During the study period, 293 consecutive LRYGBfse were included. The patients were 170 women (58%) and the median age of was 41.3 years (range 26-58). The median preoperative BMI was 44.9 kg/m2 (range 36.4-50.3) and the median preoperative weight was 128.9 kg (range 98-152.1). Baseline demographics are presented in table 1.


Table 1 - Baseline patients’ demographics. Data are presented as median (IQR), and n (%). Legend. BMI: Body mass index; GERD gastroesophageal reflux disease; OSAS: Obstructive sleep apnea syndrome. Data are presented as median (range) for continuous variables and as number (percentage) for categorical variables
table 1


Perioperative results are summarized in table 2. The median OT was 197 min (range, 124–327). No intraoperative complications or conversions to open procedure occurred. The postoperative 90-day morbidity rate was 1.32% (n=4). In one patient the postoperative course was complicated by gastro-jejunal anastomotic bleeding successfully managed with endoscopic clipping (Grade IIIa). In three patients, a reoperation (Grade IIIb) was required because intra-abdominal bleeding, internal hernia and intestinal occlusion sustained by trocar site hernia. The median postoperative hospital length of stay was 4 days (range 2–12) and median intensive care unit length of stay was 1 (range 1–3). None of the patients required postoperative mechanical ventilator assistance. The overall mortality was 0% (95% CI 0.0–0.5%).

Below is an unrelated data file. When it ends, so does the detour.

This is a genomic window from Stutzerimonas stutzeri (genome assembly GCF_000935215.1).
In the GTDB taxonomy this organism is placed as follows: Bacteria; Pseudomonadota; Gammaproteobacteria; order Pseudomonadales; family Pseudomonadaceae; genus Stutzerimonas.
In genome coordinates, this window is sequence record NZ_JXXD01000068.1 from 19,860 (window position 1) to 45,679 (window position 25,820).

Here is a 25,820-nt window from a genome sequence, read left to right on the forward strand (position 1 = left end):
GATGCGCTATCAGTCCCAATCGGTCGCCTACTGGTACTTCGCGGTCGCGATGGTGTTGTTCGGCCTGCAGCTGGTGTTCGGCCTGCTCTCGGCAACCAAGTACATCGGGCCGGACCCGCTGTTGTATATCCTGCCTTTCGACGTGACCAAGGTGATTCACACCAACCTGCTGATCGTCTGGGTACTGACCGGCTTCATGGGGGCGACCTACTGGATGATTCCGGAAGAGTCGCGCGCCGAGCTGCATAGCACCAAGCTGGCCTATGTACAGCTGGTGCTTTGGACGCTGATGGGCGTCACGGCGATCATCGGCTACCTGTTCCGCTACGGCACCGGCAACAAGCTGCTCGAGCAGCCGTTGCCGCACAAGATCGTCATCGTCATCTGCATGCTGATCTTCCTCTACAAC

Table 2 - Perioperative outcomes. OT operative time; ICU intensive care unit; HLOS hospital length of stay. Data are presented as median (range) for continuous variables and as number (percentage) for categorical variables.

table 2


The raw OT data were plotted in chronological order (fig. 2). The CUSUM learning curve is depicted in fig. 3. The CUSUM-LRYGBfse showed that the number of operations required to reach competency and overcome the learning curve was 107. Comparison of parameters between the two phases identified by CUSUM analysis is described table 3. No differences were found in term of patient demographics comparing the two surgical phases. Postoperative complications (1.9% vs. 1.1; p=0.967) reoperation (1.9% vs. 0.5%; p=0.625) and 90-day hospital readmission (0.9% vs. 0.0%; p=0.879) were also comparable. OT (232 vs. 185 minutes; p=0.017) and HLOS (6 vs. 4 days; p=0.041) were significantly reduced between phase 1 vs. phase 2.


Figure 2 - Learning curve: operative time in minutes (Y axis) plotted against consecutive case number (X axis). The blue line represents the learning curve using loess fit with relative 95% confidence bands. 
fig 2


Figure 3 - Cumulative sum (CUSUM) for operative time (Y axis) plotted against consecutive case number (X axis). The blue line represents the CUSUM learning curve using loess fit with relative 95% confidence bands. The vertical red line indicates the turning point at which the surgeon transitions from phase 1 to phase 2 and overcome the OT-learning curve (n=107).
fig 3


Table 3 - Comparisons between phases of patient characteristics and perioperative outcomes. Legend. BMI: Body mass index; GERD gastroesophageal reflux disease; OSAS: Obstructive sleep apnea syndrome. Data are presented as median (range) for continuous variables and as number (percentage) for categorical variables.
tabel 3